Called  Neighborhood Watch  before the Trayvon Martin shooting prompted an essential title change, this profane comedy concerns a quartet of Costco employees and drinking buddies (Ben Stiller, Vince Vaughn, Jonah Hill, and  Submarine  director Richard Aoyade) who form a crime watch to escape their humdrum suburban existence. Oh yeah, and then they accidentally uncover an alien-invasion plot that only they can thwart to save all of humanity. Directed by Akiva Schaffer.   (20th Century Fox)

August 3

The Bourne Legacy

Whoa, how do you make a Jason Bourne thriller without Matt Damon, or even the Bourne identity? Expanding on novelist Robert Ludlum's universe of top-level espionage, Tony Gilroy, the underrated director of Duplicity and Michael Clayton (and screenwriter on every Bourne flick thus far) brings new hero Jeremy Renner into the fray — along with Edward Norton, Rachel Weisz, and the previous films' Albert Finney and Joan Allen — as another bad-ass CIA operative. (Universal Pictures)

August 10

Red Hook Summer

Do the Right Thing's pizza delivery boy Mookie may make an early cameo, but don't call Spike Lee's ambitious, uncompromising, self-financed, and musically charged return to Brooklyn a sequel. Red Hook Summer is about what happens when "fro-hawked" Atlanta teen Flick (Jules Brown) is dumped on his preacher grandpa Enoch (The Wire's Clarke Peters) in the titular Brooklyn projects for the summer, and the generational and ideological clashes that ensue. (Variance Films)

The Campaign

The mud-slinging political comedy we deserve in this circus of an election year, this broad farce stars Will Ferrell as a long-sitting congressman from North Carolina. His CEO rivals dig up their own untrained Manchurian candidate (a mustachioed Zach Galifianakis) from the local tourism center. Fun fact: Galifianakis's uncle was also a North Carolina congressman, unseated by Jesse Helms in the '70s. Directed by Jay Roach. (Warner Bros.)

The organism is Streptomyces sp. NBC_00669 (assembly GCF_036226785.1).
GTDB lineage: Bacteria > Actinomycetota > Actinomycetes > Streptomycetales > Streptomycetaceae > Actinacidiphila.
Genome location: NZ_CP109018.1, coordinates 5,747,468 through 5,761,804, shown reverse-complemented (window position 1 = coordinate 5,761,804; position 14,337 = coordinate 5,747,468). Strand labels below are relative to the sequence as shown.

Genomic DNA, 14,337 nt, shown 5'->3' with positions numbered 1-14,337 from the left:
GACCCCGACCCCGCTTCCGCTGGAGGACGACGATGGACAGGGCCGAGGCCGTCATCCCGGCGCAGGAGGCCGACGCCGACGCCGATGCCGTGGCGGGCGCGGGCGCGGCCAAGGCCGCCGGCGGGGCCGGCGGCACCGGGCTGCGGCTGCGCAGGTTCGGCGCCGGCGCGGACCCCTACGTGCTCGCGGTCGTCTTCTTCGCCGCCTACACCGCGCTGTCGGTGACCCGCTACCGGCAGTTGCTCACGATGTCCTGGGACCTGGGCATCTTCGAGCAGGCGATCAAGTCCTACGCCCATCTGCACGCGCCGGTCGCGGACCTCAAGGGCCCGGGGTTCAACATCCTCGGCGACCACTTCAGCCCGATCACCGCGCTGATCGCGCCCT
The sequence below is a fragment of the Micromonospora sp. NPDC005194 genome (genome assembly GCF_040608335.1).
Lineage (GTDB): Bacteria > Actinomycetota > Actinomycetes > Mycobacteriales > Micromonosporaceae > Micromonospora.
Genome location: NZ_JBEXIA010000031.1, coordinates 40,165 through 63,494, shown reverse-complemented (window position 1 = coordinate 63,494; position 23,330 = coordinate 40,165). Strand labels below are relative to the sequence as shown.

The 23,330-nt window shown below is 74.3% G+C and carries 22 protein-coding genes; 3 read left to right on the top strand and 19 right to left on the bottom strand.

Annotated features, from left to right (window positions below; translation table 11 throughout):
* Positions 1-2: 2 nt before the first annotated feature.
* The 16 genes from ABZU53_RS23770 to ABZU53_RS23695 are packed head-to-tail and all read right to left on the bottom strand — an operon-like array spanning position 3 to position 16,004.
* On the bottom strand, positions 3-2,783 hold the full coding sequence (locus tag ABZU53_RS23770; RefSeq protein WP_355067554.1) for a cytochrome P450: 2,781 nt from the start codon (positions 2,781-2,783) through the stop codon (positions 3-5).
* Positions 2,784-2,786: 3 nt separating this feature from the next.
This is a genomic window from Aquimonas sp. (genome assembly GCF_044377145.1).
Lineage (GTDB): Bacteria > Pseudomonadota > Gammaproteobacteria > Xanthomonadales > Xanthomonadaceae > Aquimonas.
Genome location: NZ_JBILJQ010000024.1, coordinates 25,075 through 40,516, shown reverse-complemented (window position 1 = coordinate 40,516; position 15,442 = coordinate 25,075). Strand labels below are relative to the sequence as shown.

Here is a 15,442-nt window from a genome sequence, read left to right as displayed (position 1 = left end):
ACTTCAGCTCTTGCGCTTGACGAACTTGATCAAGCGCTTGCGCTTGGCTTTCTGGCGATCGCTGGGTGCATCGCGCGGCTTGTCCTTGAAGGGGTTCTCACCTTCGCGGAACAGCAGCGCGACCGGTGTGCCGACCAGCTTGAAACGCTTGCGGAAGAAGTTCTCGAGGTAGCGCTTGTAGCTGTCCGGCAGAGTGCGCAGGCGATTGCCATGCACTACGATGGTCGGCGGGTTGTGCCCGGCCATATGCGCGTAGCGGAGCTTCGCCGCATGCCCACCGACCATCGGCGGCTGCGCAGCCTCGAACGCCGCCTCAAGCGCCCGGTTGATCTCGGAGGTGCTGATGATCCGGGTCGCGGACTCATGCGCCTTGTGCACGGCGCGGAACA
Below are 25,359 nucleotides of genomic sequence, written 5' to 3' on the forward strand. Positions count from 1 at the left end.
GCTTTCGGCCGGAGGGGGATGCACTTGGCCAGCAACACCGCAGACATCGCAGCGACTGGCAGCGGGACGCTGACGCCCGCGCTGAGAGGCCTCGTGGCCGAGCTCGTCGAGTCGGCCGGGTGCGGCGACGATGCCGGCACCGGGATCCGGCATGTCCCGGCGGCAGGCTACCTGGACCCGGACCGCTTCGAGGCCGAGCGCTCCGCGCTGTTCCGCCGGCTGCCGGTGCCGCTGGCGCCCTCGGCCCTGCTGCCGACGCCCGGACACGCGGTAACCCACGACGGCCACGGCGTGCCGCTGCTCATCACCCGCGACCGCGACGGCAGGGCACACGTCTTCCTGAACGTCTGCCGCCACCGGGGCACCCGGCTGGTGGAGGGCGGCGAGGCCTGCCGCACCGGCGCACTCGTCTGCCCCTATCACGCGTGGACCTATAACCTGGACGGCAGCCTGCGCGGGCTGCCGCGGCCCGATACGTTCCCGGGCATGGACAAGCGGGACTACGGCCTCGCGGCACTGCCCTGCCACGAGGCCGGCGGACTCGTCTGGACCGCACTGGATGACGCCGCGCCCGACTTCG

August 17



The Oscar-nominated animation company behind Coraline presents this stop-motion, 3D comedy-thriller about a spiky-haired misfit (voiced by Let Me In's Kodi Smit-McPhee) with the ability to speak to the dead. Though Norman is unable to win over friends or even his family, his ghost whispering sure comes in handy when his small town is overrun by a plague of zombies. Directed by Chris Butler and Sam Fell. (Focus Features)

August 24

The Loneliest Planet

Hiking through the otherworldly Caucasus Mountains in the ex-Soviet republic of Georgia, Alex (Gael García Bernal) and his flame-haired fiancée, Nica (Hani Furstenberg), seem like the perfect hipster couple, until a subtle, split-second choice irreversibly cracks the veneer. Director Julia Loktev's marvelous, slow-burning follow-up to her minimalist thriller Day Night Day Night somehow manages to be both audacious and subtle: Awkward silences are deafening, and the wilderness, though wide open, brings on a devastating claustrophobia. (Sundance Selects)

Premium Rush

Anyone who has ever shared the road with a Manhattan bicycle messenger knows that they're a thrill-seeking, possibly suicidal lot. Director David Koepp, who also wrote this season's Men in Black III, gives the Speed treatment to the fixed-gear, no-brakes set in this against-the-clock thriller, starring Joseph Gordon-Levitt as a skilled cyclist whose delivery payload is being hunted by Michael Shannon's homicidal cop. One ill-timed car-door opening and it's all over, roll credits. (Sony Pictures)

August 31


Adapted by Australian rock icon and screenwriter Nick Cave (The Proposition) from Matt Bondurant's true-life family tales in his lyrical novel The Wettest County in the World, this Prohibition-era crime drama chronicles the three Bondurant brothers of Franklin County, Virginia (Shia LaBeouf, Tom Hardy, and Jason Clarke), and their fight against outsiders, including gangster Gary Oldman and deputy Guy Pearce, who want a taste of their moonshine bootlegging operation. The ubiquitous Jessica Chastain also stars as Hardy's love interest from the big city. John Hillcoat directs. (The Weinstein Company)

Christian Bale in The Dark Knight Rises
Warner Bros.